‘All I could say was how sorry I was’, Rogier says in his statement. ‘I must have apologised at least five times. At one point, Wouter got up. He put his foot on my temple and pushed down. It was bizarre; I didn’t know what to do. The pain became unbearable after just a second. It felt as though he was putting his full weight on my head. I screamed. I tried to get away, but no one helped me. After about ten seconds, he stopped.’

B. says the part about the full weight is incorrect. ‘I put my foot against the side of his head, keeping my heel on the floor, putting my weight on my other leg. I told him he was never allowed to slap me again. That was it.’ B. talks in a rush, looking relieved when he’s done.


‘Then there is the main question: why did you put your foot on his head?’

B. is not entirely sure himself. ‘Hazing is supposed to be humiliating. That’s just how it is’, he tries to explain. ‘I did it to intimidate him. I know now that it was stupid. I should’ve known better than to put my foot on his head. But it was never my intention to hurt him.’

We were really upset when Rogier had to go to the hospital. We didn’t understand

‘You didn’t realise beforehand that standing on people’s heads might not be the best idea?’

B.’s stammering explanation grinds to a halt.

‘How do you feel about the incident?’ the judge asks. ‘Do you feel responsible?’

‘I was the president of that committee. I’d feel responsible if someone slipped on a banana peel’, says B. ‘We were really upset when Rogier had to go to the hospital. We didn’t understand.’

Severe headache

Several days later, Rogier is taken to the UMCG in an ambulance. He has a severe headache, is vomiting, and can’t abide harsh lighting or loud noises. His right ear is leaking fluid. He gets a CT scan, and the neurologist thinks he might have a small skull base fracture, although she is not entirely sure.

Rogier has to stay at the hospital for a few days, mainly because he cannot stop vomiting. He is unable to go through with the rest of the hazing. His statement shows that he still gets headaches from time to time, and that he has trouble focusing.

A foot is applied to a healthy young man’s head, who is then in so much pain that he has to be admitted to hospital. It sounds like a simple case of cause and effect. You’d think.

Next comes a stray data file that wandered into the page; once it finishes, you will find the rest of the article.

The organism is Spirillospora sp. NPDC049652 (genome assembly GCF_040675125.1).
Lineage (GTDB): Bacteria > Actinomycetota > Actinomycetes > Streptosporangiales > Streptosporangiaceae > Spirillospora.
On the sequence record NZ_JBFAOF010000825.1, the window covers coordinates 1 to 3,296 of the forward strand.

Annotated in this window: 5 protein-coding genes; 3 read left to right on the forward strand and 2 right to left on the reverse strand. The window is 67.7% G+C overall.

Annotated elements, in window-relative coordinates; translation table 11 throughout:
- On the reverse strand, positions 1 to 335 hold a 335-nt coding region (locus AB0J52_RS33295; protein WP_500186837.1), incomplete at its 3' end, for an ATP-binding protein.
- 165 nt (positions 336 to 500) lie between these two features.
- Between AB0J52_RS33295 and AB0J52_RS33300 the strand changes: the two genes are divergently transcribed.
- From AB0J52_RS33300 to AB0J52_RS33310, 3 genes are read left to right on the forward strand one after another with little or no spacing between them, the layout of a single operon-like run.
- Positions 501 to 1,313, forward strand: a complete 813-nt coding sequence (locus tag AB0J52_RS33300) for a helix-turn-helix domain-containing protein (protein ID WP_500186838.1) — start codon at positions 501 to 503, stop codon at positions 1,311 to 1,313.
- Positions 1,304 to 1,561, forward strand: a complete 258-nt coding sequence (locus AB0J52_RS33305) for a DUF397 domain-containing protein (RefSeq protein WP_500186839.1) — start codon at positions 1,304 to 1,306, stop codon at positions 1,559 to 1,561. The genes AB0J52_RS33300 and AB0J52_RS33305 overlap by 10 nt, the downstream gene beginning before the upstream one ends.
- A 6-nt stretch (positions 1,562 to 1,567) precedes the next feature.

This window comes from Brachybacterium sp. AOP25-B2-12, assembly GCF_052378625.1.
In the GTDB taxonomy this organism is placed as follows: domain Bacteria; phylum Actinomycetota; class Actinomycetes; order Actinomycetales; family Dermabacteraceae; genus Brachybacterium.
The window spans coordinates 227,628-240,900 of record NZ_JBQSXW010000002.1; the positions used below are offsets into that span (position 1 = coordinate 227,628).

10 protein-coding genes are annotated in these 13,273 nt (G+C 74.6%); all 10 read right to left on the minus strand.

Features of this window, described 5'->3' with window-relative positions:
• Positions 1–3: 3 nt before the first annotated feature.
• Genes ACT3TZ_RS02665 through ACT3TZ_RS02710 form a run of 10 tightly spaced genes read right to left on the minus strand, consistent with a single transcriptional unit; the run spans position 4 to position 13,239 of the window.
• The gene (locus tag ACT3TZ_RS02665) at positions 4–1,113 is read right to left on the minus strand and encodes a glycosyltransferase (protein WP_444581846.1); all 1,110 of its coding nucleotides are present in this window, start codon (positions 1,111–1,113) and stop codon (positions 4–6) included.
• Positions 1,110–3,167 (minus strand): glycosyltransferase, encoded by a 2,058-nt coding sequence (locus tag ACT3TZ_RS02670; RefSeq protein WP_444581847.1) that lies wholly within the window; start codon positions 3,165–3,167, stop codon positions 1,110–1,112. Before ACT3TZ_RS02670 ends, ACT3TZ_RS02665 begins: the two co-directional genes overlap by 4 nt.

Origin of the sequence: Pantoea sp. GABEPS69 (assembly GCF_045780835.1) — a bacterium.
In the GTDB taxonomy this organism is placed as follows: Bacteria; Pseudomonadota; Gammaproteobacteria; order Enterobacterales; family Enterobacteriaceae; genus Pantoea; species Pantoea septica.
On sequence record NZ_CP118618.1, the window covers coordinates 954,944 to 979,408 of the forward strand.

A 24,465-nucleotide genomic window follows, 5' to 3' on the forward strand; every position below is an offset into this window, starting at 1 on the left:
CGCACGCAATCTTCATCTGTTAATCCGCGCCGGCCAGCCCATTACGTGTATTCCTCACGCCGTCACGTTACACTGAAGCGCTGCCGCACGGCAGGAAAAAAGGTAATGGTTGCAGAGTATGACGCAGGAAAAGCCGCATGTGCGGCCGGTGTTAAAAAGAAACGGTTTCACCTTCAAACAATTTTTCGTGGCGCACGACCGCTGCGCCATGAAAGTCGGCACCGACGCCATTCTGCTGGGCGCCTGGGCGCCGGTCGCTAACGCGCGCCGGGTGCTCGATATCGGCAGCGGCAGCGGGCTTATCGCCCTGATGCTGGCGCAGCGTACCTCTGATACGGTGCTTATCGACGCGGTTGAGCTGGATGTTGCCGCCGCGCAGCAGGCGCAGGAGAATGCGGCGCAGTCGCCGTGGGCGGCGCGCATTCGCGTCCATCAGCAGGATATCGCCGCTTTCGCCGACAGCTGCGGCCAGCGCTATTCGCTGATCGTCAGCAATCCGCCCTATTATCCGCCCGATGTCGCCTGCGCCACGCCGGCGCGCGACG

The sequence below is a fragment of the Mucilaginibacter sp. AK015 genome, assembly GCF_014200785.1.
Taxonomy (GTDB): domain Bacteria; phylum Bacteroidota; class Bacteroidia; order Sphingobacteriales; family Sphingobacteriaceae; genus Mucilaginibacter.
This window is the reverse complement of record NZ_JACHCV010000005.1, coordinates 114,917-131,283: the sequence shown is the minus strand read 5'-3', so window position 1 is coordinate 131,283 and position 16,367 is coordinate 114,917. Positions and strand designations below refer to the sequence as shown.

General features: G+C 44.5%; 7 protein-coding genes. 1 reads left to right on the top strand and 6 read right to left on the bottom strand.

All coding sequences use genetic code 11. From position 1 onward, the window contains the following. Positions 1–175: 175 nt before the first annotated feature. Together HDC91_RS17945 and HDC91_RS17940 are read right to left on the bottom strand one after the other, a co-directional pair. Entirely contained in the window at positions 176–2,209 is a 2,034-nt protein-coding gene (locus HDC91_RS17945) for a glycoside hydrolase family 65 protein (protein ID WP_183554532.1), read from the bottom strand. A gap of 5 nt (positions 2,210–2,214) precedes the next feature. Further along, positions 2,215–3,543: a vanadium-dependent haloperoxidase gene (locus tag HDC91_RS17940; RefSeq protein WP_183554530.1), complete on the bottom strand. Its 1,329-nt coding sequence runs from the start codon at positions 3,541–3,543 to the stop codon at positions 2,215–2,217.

But Wouter B. and his lawyer have a different opinion. After all, B. isn’t the only one who insists that he never pushed down with his foot: the other COCK members corroborate this. Maybe Rogier was pushed around at the pub, hit his head on a wall. Whatever the reason, B. refuses to accept that he caused the damage.


And that is something the judge finds hard to accept. ’People’s heads are fragile. Your foot was close to his temple. You keep saying that it wasn’t your intention to cause harm. But surely you could have known that it could lead to this?’ she asks. Later, straightforwardly: ‘Did you go too far?’ ’Outside of the initiation period it might have been too far’, says B.

Not enough overview, too few rules, too many risks. It was an accident waiting to happen

‘Are you seriously suggesting that it’s okay to put a foot on someone’s head as long as it’s during the initiation period?’ the judge asks incredulously. ‘Not that it’s okay’, B. responds, ‘just that it happens.’

He has by now concluded that it would probably be better to abolish the COCK. Not enough overview, too few rules, too many risks. ‘It was an accident waiting to happen.’

The Public Prosecution Office has demanded a 91-day prison stay for B., ninety of which would be probationary. They also demanded a 180-hour community service for the infliction of grievous bodily harm.


‘B. didn’t wish to inflict harm’, the public prosecutor explains. ‘He was upset when he heard Rogier was in the hospital. One witness even says he was crying.’ Moreover, within the framework of hazing, which is a complicated game that can enthral the people in power, people’s values can become blurred. The chances of B. becoming a repeat offender are small, the prosecutor says.

On the other hand, she says: ‘A terrible offence has been committed. Wouter B. abused his position of power to settle a personal score. And not once did hid he admit that what he has done was wrong.’

So why does a young man put his foot on someone’s head?

Intense indignation over a drunken slap fight. Intense dedication to a role he might have played just a little too well. The idea that his actions served a higher purpose, that what he didn’t wasn’t intended to do harm, but to teach someone a lesson. That must have been why.
Although he’s not too sure himself, either.